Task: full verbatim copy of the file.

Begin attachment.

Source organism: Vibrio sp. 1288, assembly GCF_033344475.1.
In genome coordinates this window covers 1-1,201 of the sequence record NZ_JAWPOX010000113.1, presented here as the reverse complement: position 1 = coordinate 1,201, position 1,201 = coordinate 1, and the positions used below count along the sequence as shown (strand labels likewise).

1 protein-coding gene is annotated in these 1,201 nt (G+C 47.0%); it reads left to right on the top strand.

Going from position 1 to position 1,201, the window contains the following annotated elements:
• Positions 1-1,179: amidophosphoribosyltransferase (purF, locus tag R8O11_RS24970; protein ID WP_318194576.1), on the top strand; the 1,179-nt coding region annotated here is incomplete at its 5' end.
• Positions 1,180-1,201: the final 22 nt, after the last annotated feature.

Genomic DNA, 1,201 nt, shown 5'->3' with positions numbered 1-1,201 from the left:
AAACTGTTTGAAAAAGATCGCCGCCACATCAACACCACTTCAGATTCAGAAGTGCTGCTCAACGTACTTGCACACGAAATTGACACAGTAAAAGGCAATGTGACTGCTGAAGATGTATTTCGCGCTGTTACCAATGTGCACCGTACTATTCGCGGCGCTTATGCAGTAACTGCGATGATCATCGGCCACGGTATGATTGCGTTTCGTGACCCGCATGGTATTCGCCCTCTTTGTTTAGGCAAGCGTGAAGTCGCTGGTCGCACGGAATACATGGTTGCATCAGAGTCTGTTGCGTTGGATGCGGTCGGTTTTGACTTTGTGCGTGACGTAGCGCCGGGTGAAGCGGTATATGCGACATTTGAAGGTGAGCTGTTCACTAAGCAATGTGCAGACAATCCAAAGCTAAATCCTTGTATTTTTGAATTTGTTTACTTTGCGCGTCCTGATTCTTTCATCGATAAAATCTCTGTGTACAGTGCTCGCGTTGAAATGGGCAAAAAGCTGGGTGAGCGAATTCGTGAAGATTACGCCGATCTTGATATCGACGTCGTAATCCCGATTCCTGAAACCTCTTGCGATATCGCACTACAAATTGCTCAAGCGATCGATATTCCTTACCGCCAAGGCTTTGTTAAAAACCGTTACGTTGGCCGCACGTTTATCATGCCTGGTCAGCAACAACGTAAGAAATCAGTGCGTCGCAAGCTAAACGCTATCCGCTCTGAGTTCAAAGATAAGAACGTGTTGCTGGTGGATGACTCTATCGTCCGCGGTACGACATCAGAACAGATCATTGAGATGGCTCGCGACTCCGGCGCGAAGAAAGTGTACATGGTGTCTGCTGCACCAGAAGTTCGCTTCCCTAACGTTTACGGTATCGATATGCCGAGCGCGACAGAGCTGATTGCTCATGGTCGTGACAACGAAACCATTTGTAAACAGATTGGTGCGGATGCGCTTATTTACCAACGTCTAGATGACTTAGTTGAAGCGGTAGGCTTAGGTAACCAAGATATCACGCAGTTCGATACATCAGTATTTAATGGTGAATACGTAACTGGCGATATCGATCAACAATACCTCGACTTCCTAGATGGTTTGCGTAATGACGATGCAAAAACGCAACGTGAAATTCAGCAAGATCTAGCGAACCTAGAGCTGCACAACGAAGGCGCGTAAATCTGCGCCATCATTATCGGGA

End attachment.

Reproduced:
Source organism: Vibrio sp. 1288, assembly GCF_033344475.1.
In genome coordinates this window covers 1-1,201 of the sequence record NZ_JAWPOX010000113.1, presented here as the reverse complement: position 1 = coordinate 1,201, position 1,201 = coordinate 1, and the positions used below count along the sequence as shown (strand labels likewise).

1 protein-coding gene is annotated in these 1,201 nt (G+C 47.0%); it reads left to right on the top strand.

Going from position 1 to position 1,201, the window contains the following annotated elements:
• Positions 1-1,179: amidophosphoribosyltransferase (purF, locus tag R8O11_RS24970; protein ID WP_318194576.1), on the top strand; the 1,179-nt coding region annotated here is incomplete at its 5' end.
• Positions 1,180-1,201: the final 22 nt, after the last annotated feature.

Genomic DNA, 1,201 nt, shown 5'->3' with positions numbered 1-1,201 from the left:
AAACTGTTTGAAAAAGATCGCCGCCACATCAACACCACTTCAGATTCAGAAGTGCTGCTCAACGTACTTGCACACGAAATTGACACAGTAAAAGGCAATGTGACTGCTGAAGATGTATTTCGCGCTGTTACCAATGTGCACCGTACTATTCGCGGCGCTTATGCAGTAACTGCGATGATCATCGGCCACGGTATGATTGCGTTTCGTGACCCGCATGGTATTCGCCCTCTTTGTTTAGGCAAGCGTGAAGTCGCTGGTCGCACGGAATACATGGTTGCATCAGAGTCTGTTGCGTTGGATGCGGTCGGTTTTGACTTTGTGCGTGACGTAGCGCCGGGTGAAGCGGTATATGCGACATTTGAAGGTGAGCTGTTCACTAAGCAATGTGCAGACAATCCAAAGCTAAATCCTTGTATTTTTGAATTTGTTTACTTTGCGCGTCCTGATTCTTTCATCGATAAAATCTCTGTGTACAGTGCTCGCGTTGAAATGGGCAAAAAGCTGGGTGAGCGAATTCGTGAAGATTACGCCGATCTTGATATCGACGTCGTAATCCCGATTCCTGAAACCTCTTGCGATATCGCACTACAAATTGCTCAAGCGATCGATATTCCTTACCGCCAAGGCTTTGTTAAAAACCGTTACGTTGGCCGCACGTTTATCATGCCTGGTCAGCAACAACGTAAGAAATCAGTGCGTCGCAAGCTAAACGCTATCCGCTCTGAGTTCAAAGATAAGAACGTGTTGCTGGTGGATGACTCTATCGTCCGCGGTACGACATCAGAACAGATCATTGAGATGGCTCGCGACTCCGGCGCGAAGAAAGTGTACATGGTGTCTGCTGCACCAGAAGTTCGCTTCCCTAACGTTTACGGTATCGATATGCCGAGCGCGACAGAGCTGATTGCTCATGGTCGTGACAACGAAACCATTTGTAAACAGATTGGTGCGGATGCGCTTATTTACCAACGTCTAGATGACTTAGTTGAAGCGGTAGGCTTAGGTAACCAAGATATCACGCAGTTCGATACATCAGTATTTAATGGTGAATACGTAACTGGCGATATCGATCAACAATACCTCGACTTCCTAGATGGTTTGCGTAATGACGATGCAAAAACGCAACGTGAAATTCAGCAAGATCTAGCGAACCTAGAGCTGCACAACGAAGGCGCGTAAATCTGCGCCATCATTATCGGGA